Say Hello to The Millennial Parent
A generation that endured one of the worst economies in recent history is finally growing up and having children. Millennials have been called many things – entitled, misunderstood, special, and now… Parents.
A recent study from Goldman Sachs shared some of these facts:
- The average age of a first time mother is 26 years old. The average age of a millennial is 25.
- Last year, 90% of all new mothers were millennials – up from 50% a decade ago.
- Parents spend $1 trillion dollars on their children each year (and you thought $1 billion was cool). This number is expected to grow due to the sheer size of the millennial generation.
Raising a child from birth through college now costs parents more than half a million dollars according to the report. While baby boomers have been gold mines for marketers, they must now react in order to reach this coveted throng of new parents who carry even more economic influence. As the largest generation in U.S. history, millennials are shaking up both the retail and consumer markets.
The question everyone’s asking is, “What do they want?”
First, let’s start off with what we currently know about millennial parents. Goldman’s research does a good job providing a few widely accepted generalizations to dig into:
- They are digital natives and expect technology to work
- They are extremely social, inundating Facebook news feeds with baby pictures
- They are passionate about their values, primarily buying from companies they believe in
- They are flipping some industries upside down as they become parents
We know millennials see parenting through a different lens than the generations before them. They believe parenting is a team sport and that responsibilities should be shared. Dads are spending more and more time helping out around the house, a fact that cannot be ignored. Millennials are not buying the same brands as their parents. They prioritize safety and are more informed, knowing where products are made, where they come from, and even how they impact the environment. This has fueled the rise of companies such as Jessica Alba’s startup The Honest Company.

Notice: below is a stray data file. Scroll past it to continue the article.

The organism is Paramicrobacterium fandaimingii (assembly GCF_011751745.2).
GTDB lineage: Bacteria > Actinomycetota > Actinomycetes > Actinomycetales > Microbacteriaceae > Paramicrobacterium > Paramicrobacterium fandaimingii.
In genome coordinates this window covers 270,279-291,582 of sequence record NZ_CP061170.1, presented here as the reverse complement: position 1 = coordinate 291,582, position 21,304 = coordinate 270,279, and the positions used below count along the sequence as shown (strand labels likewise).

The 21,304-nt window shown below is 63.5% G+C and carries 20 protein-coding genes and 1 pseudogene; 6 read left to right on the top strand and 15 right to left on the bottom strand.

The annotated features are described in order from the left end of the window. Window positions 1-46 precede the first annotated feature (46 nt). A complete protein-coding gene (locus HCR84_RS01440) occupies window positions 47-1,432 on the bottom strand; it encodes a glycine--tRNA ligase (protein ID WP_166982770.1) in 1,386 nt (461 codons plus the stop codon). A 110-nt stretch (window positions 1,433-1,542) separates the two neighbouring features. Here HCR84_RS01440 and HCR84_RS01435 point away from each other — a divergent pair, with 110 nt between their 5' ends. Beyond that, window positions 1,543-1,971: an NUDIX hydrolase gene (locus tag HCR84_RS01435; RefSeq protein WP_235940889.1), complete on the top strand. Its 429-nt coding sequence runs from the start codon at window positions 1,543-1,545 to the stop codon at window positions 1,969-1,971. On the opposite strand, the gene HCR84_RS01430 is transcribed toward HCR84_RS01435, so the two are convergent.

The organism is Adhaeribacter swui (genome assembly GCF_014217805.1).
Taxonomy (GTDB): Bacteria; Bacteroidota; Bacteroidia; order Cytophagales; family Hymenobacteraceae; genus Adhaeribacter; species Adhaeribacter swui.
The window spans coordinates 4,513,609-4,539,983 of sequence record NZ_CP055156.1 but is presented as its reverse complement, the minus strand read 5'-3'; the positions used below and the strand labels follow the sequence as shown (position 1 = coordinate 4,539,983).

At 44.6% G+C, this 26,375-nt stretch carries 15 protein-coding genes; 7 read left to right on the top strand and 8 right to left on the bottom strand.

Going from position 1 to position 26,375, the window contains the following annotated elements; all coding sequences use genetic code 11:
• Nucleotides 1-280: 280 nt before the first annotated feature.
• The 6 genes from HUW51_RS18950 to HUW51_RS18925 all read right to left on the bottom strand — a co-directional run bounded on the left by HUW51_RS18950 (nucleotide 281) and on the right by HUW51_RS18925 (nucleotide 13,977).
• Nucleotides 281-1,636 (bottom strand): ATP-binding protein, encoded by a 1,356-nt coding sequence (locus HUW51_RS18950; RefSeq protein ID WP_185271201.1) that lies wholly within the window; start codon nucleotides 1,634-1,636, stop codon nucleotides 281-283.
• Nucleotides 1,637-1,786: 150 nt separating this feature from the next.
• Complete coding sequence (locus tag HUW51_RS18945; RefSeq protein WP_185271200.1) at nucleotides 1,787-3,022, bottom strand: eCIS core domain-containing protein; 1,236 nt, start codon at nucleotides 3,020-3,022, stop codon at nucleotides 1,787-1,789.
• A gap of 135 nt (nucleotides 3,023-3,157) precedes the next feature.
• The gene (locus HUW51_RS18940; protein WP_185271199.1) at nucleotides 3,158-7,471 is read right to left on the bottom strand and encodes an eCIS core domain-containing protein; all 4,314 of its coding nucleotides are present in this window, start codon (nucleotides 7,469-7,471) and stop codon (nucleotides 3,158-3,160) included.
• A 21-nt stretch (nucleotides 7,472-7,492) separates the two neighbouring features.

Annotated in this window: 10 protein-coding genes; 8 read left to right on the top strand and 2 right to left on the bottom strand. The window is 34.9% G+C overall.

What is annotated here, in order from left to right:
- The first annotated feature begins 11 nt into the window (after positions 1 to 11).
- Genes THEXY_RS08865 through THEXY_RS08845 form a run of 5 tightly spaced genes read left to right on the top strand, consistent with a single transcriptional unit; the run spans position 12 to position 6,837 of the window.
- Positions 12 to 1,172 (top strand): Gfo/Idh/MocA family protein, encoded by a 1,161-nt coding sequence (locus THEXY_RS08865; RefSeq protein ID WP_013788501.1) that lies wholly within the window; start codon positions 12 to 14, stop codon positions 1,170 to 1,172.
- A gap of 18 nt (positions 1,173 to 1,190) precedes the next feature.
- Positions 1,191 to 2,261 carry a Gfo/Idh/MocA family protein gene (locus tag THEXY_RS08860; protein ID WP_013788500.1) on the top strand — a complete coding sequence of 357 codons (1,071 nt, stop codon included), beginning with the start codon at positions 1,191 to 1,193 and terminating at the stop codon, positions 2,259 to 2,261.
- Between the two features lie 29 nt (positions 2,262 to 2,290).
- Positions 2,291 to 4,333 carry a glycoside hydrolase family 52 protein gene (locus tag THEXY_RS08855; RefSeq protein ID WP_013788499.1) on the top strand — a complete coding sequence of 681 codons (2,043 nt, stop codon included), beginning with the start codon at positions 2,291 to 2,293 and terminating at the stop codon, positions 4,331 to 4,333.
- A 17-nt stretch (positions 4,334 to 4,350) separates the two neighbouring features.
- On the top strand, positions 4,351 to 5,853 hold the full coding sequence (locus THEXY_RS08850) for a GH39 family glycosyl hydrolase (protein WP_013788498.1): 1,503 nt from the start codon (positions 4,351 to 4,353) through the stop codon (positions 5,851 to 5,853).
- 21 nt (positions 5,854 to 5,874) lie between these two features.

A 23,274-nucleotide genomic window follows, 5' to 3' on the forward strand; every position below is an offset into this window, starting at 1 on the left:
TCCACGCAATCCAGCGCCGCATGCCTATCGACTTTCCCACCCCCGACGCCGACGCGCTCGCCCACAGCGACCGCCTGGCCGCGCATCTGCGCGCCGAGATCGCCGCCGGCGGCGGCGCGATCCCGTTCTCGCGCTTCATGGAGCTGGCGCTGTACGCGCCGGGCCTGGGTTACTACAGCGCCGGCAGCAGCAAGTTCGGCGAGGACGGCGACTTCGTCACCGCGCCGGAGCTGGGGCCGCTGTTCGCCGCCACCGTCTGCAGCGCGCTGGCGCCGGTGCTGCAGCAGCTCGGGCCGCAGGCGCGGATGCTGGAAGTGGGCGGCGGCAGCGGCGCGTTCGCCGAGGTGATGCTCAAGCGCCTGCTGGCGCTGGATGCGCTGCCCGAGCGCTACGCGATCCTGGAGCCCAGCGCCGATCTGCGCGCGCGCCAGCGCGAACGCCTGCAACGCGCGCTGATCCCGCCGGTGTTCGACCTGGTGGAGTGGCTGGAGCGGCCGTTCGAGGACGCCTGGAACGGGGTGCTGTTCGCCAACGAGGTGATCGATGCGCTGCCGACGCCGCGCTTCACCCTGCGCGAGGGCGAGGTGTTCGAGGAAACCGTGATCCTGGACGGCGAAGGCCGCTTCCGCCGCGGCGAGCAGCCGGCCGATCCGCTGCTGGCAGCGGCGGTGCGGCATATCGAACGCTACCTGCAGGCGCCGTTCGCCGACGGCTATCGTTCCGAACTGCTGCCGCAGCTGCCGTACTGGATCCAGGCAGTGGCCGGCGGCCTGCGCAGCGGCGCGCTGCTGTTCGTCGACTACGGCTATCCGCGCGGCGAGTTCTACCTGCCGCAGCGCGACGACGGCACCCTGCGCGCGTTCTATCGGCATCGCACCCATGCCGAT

So, “What Do Millennial Parents Want?”
As millennials are an often-discussed topic, we know they want many things when interacting with brands. They want convenience and they want it now, thank you Amazon. Millennials appreciate authenticity and seek brands that align closely with their value system and worldview. Socially conscious companies such as TOMS and Warby Parker are two good examples. They love brands that “just get” technology, and prefer smaller brands that they can relate with. The reality is that the list can go on. We recognize that there are people doing a fantastic job answering this question for us, but let’s change directions.
Can You Think Differently When Tackling This Question?
Your customer is a parent first and a millennial second. While there’s value in understanding generalizations, especially when it comes to generational differences, you cannot lose sight of your customer as an individual. Instead of acting on macro level trends that are constantly changing, look specifically at the customer in front of you and ask: what kind of job is this customer trying to get done?
Peter Drucker once said, “The customer rarely buys what the business thinks it sells him.” One way to know what you’re truly selling is to get ahold of that job list.
At Wipro Digital we believe you can achieve that – not only by following that customer’s journey, but by stepping outside the building and talking to that customer. Keep the focus on your customer’s objective and you won’t be asking what millennial parents want any longer. You’ll know.